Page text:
B. Consider the focus and attention that has been offered to your partner in recovery; are you gaining equal resource to heal your own wounds? If not, what can you do to ensure that your healing is considered every bit as important as your partner's recovery?

Right now, Recovery Nation lessons and exercises are sort of the only source of healing that I am working on for myself right now. Marriage counseling is helping for the relationship, but I don’t think that it is really a space for focusing on myself. I think that I find a lot of meaning at work, which is great, but I don’t know that it is healing so much as just one of the only stable meaningful important things I have right now. I don’t feel comfortable confiding in anyone because of the obviously sensitive and embarrassing nature of this for me. I think that it would be nice to have someone or somewhere to share my feelings, but I don’t know how to facilitate that. Right now everything takes so much effort that I just don’t have the energy to put into it. Part of me is also reluctant to take any steps toward individual counseling or anything because 1) money 2) I am worried that I will wallow in my emotion 3) I feel like I put 100% into the relationship and am not responsible for what happened and while I know I have room to improve as a person and even as a person in a relationship, that t make any of those improvements would feel like I was saying that I was partly the reason for this.


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PostPosted: Sun Dec 03, 2017 5:49 pm 
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If you were to identify three issues relating to your partner's recovery that you would like to see changed, what would they be?
1) Ability to communicate in general (remember to respond after I have said something, even if it is “just a moment while I process that,” realizing that communication isn’t just about the words said but perceiving and responding to emotions, taking my words at face value and not needing me to ‘reinterpret’ everything i.e. if I say “what are you feeling about that?” him being able to tell me how he feels about that without an explanation that I mean for him to think about the different emotions he is having and the reasons for them and then sharing that with me)
2) Self-reflection and growth (not necessarily relating to the addiction or anything but just to his identity since these crazy fucked-up core beliefs are the reason that we ended up here, for him to work on learning that a relationship is a team sport, that he is valuable and worthwhile, that he can be different from other people, that sharing and compromising and putting someone else first is part of a relationship. These are pretty basic things that he completely needs to learn)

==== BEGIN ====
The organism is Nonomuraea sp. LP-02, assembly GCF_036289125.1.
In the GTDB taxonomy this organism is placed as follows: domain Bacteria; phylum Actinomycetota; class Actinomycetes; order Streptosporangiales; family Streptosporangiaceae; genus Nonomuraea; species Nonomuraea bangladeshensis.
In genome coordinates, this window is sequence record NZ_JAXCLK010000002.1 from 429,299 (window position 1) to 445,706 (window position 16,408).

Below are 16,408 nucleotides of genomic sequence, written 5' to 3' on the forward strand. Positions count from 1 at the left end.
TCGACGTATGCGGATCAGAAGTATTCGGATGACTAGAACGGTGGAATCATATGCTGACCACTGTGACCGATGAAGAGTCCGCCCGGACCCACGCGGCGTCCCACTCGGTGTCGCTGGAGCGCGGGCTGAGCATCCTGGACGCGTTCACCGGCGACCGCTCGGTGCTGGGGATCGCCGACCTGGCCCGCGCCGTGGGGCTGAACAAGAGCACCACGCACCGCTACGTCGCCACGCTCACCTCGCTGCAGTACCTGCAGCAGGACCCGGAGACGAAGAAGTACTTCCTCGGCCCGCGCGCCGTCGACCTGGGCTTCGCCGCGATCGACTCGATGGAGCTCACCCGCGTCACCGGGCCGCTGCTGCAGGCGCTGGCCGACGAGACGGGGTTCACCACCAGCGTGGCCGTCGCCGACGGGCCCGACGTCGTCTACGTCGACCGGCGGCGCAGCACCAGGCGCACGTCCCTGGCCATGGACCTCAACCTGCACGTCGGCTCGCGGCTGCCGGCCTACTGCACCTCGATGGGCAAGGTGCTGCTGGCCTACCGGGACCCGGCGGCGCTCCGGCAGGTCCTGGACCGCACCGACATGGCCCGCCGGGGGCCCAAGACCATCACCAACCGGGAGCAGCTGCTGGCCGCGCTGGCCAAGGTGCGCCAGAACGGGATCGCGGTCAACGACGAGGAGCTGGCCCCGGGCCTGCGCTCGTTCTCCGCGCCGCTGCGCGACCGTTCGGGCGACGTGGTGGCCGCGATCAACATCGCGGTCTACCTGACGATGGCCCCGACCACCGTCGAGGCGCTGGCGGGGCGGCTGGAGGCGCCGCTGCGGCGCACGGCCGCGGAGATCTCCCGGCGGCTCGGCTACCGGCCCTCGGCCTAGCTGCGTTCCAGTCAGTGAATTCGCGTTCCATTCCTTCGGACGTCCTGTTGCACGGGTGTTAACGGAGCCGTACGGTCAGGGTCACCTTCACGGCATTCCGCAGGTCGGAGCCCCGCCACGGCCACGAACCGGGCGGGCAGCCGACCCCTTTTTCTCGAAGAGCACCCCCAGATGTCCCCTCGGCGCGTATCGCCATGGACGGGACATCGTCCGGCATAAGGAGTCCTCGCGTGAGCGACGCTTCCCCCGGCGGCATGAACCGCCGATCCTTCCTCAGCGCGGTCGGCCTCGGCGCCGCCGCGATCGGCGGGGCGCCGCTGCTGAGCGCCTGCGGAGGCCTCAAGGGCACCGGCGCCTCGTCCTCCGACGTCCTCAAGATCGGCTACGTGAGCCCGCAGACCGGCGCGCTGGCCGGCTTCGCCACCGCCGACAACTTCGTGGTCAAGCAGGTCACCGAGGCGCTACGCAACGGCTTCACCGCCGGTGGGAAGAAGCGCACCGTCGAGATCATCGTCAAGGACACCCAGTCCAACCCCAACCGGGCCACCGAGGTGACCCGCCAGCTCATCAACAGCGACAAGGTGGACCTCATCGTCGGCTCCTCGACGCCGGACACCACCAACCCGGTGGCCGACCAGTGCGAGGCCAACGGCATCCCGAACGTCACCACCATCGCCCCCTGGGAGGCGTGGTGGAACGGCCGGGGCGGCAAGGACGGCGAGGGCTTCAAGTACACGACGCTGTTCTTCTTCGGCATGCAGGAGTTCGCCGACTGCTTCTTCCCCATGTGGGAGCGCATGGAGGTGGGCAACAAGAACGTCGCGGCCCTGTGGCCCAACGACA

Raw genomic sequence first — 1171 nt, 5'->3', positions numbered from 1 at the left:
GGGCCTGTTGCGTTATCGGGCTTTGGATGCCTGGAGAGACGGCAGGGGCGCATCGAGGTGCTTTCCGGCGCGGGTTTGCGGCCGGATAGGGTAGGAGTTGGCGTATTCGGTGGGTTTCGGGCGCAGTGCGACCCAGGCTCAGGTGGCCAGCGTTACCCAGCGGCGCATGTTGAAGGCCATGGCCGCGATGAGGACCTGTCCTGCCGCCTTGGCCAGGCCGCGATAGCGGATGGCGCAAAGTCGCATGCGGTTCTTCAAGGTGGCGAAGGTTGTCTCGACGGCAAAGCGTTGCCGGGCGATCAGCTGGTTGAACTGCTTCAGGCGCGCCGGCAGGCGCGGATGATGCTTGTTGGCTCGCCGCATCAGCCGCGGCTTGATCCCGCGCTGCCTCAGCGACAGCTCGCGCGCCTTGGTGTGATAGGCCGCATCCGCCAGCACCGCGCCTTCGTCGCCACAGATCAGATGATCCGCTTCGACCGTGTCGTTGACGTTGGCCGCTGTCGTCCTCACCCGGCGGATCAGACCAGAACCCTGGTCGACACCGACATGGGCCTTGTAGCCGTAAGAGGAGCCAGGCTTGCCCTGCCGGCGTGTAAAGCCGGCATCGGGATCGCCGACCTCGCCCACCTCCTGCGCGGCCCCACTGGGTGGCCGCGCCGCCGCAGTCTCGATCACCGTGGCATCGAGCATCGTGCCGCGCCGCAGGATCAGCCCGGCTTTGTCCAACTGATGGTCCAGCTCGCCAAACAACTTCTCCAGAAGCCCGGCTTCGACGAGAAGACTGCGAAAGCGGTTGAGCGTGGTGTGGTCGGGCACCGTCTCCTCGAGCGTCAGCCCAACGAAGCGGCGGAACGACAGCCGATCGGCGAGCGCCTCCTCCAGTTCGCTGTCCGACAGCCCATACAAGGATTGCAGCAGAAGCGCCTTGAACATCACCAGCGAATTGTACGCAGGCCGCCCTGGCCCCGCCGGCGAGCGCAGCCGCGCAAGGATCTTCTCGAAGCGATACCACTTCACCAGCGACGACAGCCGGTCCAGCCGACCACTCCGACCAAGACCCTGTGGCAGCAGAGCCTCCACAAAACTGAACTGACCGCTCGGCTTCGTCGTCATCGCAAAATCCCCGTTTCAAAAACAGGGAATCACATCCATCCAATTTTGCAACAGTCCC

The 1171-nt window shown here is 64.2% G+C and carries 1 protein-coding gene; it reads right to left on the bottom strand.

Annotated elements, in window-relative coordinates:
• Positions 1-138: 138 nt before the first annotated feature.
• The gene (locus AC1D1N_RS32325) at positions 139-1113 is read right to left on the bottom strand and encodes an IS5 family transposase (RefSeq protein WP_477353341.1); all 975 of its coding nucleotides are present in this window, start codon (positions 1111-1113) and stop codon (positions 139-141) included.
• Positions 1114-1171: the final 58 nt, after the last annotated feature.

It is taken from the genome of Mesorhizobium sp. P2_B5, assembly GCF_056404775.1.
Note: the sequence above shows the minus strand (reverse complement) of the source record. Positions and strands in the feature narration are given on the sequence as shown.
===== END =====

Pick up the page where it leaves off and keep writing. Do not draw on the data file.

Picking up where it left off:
3) His perception of disclosure – he just assumes that I know everything and claims to be ransacking his brain for anything that he has left out, but still when I ask questions new things come up and it feels like he blames it on me, that I misunderstood when he said something so he feels like it is disclosed, he blames being unable to remember which still feels weird and fishy to me. He hasn’t ever just sat me down and given me an accounting without my asking, even if it did include things that I already know.


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PostPosted: Sun Dec 03, 2017 5:50 pm 
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A. What are the key signs that you have observed in your partner that lead you to believe that he/she is engaged in a healthy recovery?

His recognition of fundamental flaws is excellent and he is really working to change these. The change isn’t happening overnight, but he is really putting in the effort and thinking about them. He has made his recovery around fixing these fundamental flaws more proactive than reactive. He still has a lot of room to become even more proactive about this, since I would say right now he is also reactive in a lot of ways and is just settled into going to his appointments and meetings without tons of time outside of that devoted to it, but can tell he wants to put in more time and effort to being proactive.